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I (along with a few others) are looking to make an MMORPG game and we are currently hard pressed for some answers from some experienced developers.

I'm no noob, I can program proficiently in C++ and plan on writing the MMO server in C++ from scratch (Okay, well I'll probably be using RakNet to aid in the development, but what I'm saying is that I'm not looking for some ready-to-deploy solution). Currently, our team suffers the most in the area of artists (3D/2D/etc), which seems to be contrary to most.

We'll start out with mysql for our database and maybe move to oracle if needed. But this is more of a learning experience for my friends and myself. We don't really intend on making a profit. If we do actually produce something playable then we will likely put it online free of charge and accept donations. Unless we get large enough to the point where a single dedicated server isn't enough anymore and we can't fund it with our own pocket change.

Currently, we are undecided as to what engine we should use for the client-side. We aren't necessarily looking for an MMO engine, just a nice flexible game engine will suffice. We need something that is flexible enough for us to easily integrate it with our server-side stuff. We don't want to have to have to reinvent the wheel, however we don't mind getting our hands dirty. We've been looking into Unity which seems like it would work well. However, the features of Unity Pro are invaluable and we can't do much without them. Unfortunately, we can't afford to pay for an engine (Unless it's absurdly cheap like below $200). We may just go with Unity Free and try to cope with the free version and see what we can get done, it looks so flexible.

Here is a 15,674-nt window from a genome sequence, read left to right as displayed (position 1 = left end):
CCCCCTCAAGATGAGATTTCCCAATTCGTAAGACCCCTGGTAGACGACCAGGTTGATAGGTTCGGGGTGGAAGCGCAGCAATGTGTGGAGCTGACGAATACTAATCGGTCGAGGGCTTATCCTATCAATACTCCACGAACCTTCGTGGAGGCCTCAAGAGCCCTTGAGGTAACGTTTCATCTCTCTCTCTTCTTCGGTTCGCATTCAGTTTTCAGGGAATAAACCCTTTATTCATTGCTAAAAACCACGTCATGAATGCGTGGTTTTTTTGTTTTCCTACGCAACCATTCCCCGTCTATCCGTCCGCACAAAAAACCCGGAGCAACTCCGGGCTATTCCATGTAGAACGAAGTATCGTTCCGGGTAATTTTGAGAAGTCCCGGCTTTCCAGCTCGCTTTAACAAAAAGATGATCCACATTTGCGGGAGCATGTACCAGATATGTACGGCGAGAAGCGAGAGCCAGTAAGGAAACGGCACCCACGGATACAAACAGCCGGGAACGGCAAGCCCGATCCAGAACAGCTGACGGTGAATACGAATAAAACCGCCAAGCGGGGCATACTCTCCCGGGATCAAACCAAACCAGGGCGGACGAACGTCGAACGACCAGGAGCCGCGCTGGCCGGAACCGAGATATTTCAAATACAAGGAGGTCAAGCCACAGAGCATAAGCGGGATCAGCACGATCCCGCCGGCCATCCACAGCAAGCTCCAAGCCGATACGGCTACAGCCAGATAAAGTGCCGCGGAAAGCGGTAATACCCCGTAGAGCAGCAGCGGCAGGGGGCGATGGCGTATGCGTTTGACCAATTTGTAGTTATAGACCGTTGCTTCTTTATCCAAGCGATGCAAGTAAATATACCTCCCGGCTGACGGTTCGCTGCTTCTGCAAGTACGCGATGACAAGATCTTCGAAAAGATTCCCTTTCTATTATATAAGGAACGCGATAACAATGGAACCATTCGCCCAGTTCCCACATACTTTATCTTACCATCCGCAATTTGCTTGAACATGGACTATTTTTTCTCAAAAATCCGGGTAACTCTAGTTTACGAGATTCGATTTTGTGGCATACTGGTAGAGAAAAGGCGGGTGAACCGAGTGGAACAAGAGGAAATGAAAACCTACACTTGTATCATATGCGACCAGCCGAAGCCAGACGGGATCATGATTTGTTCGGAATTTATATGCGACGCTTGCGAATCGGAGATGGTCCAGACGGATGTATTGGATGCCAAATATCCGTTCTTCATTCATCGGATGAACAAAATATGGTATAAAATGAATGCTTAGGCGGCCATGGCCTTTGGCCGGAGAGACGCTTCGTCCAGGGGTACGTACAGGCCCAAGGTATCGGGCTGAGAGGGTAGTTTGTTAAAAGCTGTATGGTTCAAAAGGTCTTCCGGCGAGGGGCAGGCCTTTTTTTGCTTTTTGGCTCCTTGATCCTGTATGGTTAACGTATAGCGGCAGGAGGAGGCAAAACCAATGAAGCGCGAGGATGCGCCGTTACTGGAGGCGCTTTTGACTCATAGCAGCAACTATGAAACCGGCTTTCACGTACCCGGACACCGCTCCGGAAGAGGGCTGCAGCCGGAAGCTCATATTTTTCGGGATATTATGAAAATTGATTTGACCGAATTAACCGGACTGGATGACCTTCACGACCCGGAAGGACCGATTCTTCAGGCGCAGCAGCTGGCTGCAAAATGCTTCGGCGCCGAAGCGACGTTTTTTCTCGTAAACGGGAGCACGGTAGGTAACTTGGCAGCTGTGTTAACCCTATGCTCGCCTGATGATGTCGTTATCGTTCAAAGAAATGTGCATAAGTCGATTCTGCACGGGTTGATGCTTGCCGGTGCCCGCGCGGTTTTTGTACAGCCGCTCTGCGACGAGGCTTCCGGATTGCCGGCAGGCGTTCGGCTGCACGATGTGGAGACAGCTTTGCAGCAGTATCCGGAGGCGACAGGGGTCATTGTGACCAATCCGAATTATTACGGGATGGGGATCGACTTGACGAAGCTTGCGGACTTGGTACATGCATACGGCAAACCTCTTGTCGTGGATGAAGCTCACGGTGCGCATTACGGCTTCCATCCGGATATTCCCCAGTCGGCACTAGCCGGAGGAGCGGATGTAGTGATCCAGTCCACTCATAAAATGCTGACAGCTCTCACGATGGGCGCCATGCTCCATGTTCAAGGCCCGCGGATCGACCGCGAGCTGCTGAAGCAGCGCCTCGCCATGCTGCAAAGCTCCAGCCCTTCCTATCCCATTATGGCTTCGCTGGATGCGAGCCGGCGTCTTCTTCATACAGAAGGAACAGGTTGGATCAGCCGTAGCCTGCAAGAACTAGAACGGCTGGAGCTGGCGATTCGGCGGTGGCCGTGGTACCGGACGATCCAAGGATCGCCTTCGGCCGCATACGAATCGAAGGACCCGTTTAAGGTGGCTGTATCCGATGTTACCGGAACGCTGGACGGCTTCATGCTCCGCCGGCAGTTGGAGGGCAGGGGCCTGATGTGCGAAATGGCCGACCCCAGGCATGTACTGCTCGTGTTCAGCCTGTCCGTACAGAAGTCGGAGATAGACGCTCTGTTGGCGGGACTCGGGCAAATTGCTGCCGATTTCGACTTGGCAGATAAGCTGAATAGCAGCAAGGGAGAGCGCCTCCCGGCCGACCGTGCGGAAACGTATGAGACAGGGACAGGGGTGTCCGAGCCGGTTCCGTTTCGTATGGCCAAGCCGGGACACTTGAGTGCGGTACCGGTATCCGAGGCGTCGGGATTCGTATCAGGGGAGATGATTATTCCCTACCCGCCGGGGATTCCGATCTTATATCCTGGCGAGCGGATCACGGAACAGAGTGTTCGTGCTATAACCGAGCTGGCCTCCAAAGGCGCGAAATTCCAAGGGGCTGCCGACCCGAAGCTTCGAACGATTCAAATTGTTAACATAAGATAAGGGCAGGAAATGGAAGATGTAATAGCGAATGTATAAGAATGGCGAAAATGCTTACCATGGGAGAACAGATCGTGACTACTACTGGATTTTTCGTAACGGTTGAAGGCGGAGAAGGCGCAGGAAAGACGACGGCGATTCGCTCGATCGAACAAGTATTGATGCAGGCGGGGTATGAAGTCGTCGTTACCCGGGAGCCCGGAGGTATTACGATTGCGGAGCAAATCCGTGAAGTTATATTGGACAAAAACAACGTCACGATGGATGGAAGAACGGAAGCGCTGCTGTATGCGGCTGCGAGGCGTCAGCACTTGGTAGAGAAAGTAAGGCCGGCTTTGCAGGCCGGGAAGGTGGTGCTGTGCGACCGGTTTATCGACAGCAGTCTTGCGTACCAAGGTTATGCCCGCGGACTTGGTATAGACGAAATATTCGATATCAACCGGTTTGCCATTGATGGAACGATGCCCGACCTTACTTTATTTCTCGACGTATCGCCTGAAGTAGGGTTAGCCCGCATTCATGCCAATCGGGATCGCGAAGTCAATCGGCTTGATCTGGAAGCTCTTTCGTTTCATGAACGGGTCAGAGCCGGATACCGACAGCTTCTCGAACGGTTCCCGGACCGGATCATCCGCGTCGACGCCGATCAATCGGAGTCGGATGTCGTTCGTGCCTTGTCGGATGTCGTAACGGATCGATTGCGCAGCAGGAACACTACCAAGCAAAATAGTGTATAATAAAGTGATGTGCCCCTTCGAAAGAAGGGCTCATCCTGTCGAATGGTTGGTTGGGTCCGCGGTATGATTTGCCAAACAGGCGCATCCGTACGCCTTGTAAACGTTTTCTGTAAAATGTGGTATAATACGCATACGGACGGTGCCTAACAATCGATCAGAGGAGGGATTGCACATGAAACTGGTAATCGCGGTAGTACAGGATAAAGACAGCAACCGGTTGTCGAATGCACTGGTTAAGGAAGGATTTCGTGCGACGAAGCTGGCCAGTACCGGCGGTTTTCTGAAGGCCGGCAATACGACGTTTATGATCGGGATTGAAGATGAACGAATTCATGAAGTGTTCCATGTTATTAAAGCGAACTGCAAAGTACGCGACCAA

Any ideas? All help is appreciated :)

[Edited by - Dougbrowne on November 14, 2010 1:43:17 AM]

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If you want to make an MMO with a few friends and treat it as a learning experience, I'd recommended you just go the browser based route and make a modest game like Crellan. Sticking with whatever JS/PHP/MySQL can give you should save you costs on third party solutions, and the languages are high level enough to get something going fairly quickly.

If you want to go higher than a relatively small community and bare bones gameplay, then we need more information about what the game needs. But considering you are not seeking profit, keep it low-brow and grow from simple concepts.

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You should first get a good understanding of what the engine should be capable of and then decide whether you want to build it or buy it.

If it is just a learning exercise: determine what it is you want to learn.

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